• You are a federal employee - unless you have requested and obtained prior permission from Public Service Commission of Canada (PSC) to run for office.
Nomination process
Candidates must submit nomination papers that include nominations from at least two eligible electors from the election area where the prospective candidate wishes to run for office. Prospective candidates should contact the Chief Election Officer for nomination forms and information about the candidate nomination process. All nomination papers must be filed in-person with the Chief Election Official during the nomination period which begins on Tuesday, August 30, 2022 at 9:00 a.m. and ends at 4:00 p.m., Friday, September 9, 2022. Appointments are recommended and may be made in advance. Please contact for additional information.

The deadline to file nomination papers is 4:00 p.m. Friday, September 9, 2022

A list of nominated candidates will be available on this website.

Campaign period
The campaign period is the time during which a registered candidate, or any person acting on their behalf, can accept contributions or incur campaign expenses. The campaign period for candidates for Mayor commences Saturday, September 17, 2022 and ends Saturday, October 15, 2022. It is only during this period that candidates can solicit contributions and expend funds for the purposes of election.  

Campaign advertising, expenses and contributions

There are new campaign financing and advertising rules for the 2022 General Local Elections that candidates, elector organizations, and third party advertisers need to be aware of. Key changes include:

  • Elector organizations must register with Elections BC in order to endorse a candidate, receive a campaign contribution, or incur an election expense. Read more about new rules for elector organizations.
  • Sponsorship contribution limits apply to contributions made by eligible individuals to third party sponsors.
  • During the pre-campaign period beginning on July 18, 2022, third party advertising rules apply.
  • All election advertising during the pre-campaign period must include an authorization statement.

Read the changes to the Local Elections Campaign Financing Act (LECFA) for the 2022 municipal election. If you have any questions about the campaign financing and advertising rules in local elections, contact Elections BC at 1.800.661.8683 or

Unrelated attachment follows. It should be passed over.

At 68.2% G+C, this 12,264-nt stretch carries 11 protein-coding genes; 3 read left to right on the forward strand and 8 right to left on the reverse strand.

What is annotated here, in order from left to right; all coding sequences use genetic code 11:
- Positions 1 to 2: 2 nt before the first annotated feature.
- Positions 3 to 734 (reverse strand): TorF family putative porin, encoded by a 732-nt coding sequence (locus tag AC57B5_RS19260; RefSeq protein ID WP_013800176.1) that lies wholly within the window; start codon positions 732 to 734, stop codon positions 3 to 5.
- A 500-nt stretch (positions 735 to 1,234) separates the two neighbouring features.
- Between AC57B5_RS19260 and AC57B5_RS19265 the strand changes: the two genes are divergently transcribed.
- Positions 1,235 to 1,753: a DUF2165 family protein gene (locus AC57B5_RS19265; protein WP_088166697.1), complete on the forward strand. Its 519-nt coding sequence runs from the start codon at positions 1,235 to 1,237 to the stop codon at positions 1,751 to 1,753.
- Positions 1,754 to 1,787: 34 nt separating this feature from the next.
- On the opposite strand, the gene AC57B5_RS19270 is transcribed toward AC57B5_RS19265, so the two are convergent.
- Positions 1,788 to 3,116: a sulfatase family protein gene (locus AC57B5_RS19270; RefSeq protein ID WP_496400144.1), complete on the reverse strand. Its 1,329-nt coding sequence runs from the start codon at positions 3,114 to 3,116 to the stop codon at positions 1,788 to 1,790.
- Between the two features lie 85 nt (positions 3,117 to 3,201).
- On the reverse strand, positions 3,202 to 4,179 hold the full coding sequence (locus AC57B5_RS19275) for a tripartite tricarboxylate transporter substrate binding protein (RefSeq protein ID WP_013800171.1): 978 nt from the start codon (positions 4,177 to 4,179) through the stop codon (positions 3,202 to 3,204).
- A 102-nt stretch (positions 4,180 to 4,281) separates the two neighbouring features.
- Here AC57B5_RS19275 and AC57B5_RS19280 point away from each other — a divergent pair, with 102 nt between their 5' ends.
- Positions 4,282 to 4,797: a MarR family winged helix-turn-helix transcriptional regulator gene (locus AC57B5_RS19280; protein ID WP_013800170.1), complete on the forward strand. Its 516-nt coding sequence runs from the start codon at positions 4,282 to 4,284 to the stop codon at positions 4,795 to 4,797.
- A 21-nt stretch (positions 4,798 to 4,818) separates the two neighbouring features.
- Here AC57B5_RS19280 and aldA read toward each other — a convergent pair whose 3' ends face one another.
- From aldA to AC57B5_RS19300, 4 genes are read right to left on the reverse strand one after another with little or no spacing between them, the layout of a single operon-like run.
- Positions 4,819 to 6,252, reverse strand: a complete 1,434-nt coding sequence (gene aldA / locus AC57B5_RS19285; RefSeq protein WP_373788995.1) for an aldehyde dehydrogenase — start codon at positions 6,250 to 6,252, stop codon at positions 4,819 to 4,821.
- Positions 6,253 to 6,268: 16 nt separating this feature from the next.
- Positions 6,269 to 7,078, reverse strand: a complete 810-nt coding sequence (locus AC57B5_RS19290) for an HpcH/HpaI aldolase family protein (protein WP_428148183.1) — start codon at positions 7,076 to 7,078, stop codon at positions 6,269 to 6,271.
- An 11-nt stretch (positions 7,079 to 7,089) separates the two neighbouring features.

See the Guide to Local Elections Campaign Financing in BC for Candidates and their Financial Agents

Campaign Financing Disclosure Statement
The campaign financing disclosure statement must be received by Elections BC before 4:30 pm, Pacific time, on the filing deadline, 90 days from General Voting Day (Friday, January 13, 2023). The cover page (form 4300) must be signed by the candidate and the appointed financial agent in order for the report to be accepted as filed.
Elector Organization  
An elector organization or political party promotes a candidate or group of candidates and must register with Elections BC

Scrutineers, also known as “candidate representatives”, represent candidates at general local election voting opportunities by observing voting procedures and scrutinizing the ballot-counting process. Scrutineers may challenge an elector’s right to receive a ballot during voting proceedings or challenge the acceptance of a ballot during the ballot counting process. A candidate and/or their official agent (for example, a campaign manager) may appoint scrutineers. Candidates can choose to appoint a relative or friend to scrutineer for them during voting and at the ballot counting process. A candidate’s official agent may act as a scrutineer on voting day.

Legislation requires that scrutineer appointments must be:

  • Written and signed by the candidate
  • Include the full name and address of the person appointed
  • Submitted to the local Chief Election Officer as soon as practical after the appointment is made

More information:

Third-party sponsor requirements  

A third-party sponsor is an individual or organization that undertakes election advertising independent from a candidate or elector organization campaign. Third-party sponsors must register with Elections BC and disclose campaign financing under the Local Elections Campaign Financing Act.

Read the Third party advertising rules that be must followed during the pre-campaign and campaign periods.

For more information on local elections campaign financing, visit the Elections BC website  


Candidate Information (Government of BC)
Campaign Information  
Important Dates 
August 1 Nomination package available
August 15 Appointments begin for submitting nomination packages
August 30 - September 9 Candidate nomination period
October 15 Election Day
More Important Date
Legislation governing local elections 
More resources for prospective candidates 
  • Institute for Future Legislators Learn from political practitioners in this intensive hands-on mentoring and training presented by the University of British Columbia.
  • Women Transforming Cities Explore how self-identified women and girls can have real social, economic, and political power in cities.